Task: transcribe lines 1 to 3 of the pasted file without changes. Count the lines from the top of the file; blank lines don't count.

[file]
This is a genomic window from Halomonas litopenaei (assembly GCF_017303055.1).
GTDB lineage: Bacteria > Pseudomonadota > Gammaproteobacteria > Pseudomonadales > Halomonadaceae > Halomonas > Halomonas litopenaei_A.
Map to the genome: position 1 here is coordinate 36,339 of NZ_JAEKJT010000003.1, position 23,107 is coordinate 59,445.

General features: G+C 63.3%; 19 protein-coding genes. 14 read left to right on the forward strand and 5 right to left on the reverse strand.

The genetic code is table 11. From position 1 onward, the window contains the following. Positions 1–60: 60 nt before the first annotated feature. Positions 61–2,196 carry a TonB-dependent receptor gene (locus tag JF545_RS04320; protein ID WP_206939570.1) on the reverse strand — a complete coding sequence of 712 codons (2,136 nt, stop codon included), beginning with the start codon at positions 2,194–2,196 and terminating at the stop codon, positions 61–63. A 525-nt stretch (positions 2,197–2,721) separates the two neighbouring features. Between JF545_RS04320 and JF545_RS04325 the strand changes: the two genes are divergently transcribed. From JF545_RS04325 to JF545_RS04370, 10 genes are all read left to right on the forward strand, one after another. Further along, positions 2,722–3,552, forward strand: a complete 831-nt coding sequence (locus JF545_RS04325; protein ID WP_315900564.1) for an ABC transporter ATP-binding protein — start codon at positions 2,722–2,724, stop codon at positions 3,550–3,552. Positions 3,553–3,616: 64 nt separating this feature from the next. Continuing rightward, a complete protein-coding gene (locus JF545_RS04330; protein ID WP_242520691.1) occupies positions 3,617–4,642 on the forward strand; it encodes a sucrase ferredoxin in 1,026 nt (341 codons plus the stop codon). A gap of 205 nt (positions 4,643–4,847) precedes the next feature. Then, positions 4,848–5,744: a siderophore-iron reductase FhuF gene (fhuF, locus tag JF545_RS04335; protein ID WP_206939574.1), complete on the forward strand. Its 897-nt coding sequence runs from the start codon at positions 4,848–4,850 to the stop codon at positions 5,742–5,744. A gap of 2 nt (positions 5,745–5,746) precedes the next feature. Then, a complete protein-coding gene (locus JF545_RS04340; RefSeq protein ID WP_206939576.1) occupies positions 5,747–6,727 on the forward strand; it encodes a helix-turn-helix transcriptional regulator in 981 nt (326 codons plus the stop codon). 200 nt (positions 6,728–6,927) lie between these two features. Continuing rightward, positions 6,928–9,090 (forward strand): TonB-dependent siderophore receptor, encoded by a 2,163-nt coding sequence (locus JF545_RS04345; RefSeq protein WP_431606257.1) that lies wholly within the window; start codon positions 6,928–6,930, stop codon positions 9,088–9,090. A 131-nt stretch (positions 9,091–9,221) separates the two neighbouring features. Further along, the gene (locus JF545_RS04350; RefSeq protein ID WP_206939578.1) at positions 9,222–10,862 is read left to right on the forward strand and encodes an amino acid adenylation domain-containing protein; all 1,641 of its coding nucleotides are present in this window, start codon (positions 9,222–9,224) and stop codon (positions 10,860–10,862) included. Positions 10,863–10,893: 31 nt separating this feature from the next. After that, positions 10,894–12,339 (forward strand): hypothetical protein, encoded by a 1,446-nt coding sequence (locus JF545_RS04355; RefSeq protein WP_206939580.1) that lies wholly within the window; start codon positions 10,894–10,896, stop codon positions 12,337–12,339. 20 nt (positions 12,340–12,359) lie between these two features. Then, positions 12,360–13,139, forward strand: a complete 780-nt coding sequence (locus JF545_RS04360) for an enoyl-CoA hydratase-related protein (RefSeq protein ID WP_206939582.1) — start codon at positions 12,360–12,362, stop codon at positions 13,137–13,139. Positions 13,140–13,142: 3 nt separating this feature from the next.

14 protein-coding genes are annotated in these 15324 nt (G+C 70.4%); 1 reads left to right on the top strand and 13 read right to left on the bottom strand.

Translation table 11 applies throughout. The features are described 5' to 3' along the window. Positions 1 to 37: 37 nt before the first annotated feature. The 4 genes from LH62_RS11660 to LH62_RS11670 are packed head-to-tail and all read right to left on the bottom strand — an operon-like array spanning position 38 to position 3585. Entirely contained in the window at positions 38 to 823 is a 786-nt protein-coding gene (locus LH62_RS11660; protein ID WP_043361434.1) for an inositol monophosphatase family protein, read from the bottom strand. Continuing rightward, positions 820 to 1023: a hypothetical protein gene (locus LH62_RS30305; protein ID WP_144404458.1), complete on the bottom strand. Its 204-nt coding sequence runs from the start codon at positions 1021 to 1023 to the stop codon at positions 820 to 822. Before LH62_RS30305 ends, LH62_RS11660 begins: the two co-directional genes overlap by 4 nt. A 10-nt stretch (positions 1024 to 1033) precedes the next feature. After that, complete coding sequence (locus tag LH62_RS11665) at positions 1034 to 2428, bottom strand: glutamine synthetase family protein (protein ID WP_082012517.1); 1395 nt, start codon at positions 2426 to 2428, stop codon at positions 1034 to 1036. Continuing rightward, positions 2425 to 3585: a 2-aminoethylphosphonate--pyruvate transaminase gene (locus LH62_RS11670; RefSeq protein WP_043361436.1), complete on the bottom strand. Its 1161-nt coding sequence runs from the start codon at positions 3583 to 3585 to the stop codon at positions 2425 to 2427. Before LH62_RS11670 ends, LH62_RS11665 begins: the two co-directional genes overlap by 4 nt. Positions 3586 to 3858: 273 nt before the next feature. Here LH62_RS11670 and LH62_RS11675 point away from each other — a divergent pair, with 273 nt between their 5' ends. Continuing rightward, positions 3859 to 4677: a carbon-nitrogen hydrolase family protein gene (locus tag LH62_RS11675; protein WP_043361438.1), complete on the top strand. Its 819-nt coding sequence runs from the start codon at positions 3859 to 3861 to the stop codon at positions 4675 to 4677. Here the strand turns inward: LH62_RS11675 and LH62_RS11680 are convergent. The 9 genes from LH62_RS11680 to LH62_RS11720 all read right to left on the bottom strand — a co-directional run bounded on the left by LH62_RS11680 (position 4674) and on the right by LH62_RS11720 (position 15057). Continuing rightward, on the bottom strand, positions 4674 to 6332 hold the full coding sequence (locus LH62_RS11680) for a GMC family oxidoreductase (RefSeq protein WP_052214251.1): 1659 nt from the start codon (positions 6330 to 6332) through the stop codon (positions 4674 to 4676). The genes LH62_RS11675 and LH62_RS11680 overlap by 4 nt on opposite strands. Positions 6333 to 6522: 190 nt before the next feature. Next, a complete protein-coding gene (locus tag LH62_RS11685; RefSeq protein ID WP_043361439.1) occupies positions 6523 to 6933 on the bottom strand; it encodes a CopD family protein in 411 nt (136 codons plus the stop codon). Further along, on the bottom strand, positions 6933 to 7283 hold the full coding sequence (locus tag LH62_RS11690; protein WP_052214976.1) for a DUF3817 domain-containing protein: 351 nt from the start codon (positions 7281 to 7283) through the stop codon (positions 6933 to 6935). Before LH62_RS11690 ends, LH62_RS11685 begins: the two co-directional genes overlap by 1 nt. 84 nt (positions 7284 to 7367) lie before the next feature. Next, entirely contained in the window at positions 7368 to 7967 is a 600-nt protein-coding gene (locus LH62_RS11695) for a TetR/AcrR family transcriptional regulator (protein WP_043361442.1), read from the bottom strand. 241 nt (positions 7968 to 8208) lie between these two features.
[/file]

This is a genomic window from Halomonas litopenaei (assembly GCF_017303055.1).
GTDB lineage: Bacteria > Pseudomonadota > Gammaproteobacteria > Pseudomonadales > Halomonadaceae > Halomonas > Halomonas litopenaei_A.
Map to the genome: position 1 here is coordinate 36,339 of NZ_JAEKJT010000003.1, position 23,107 is coordinate 59,445.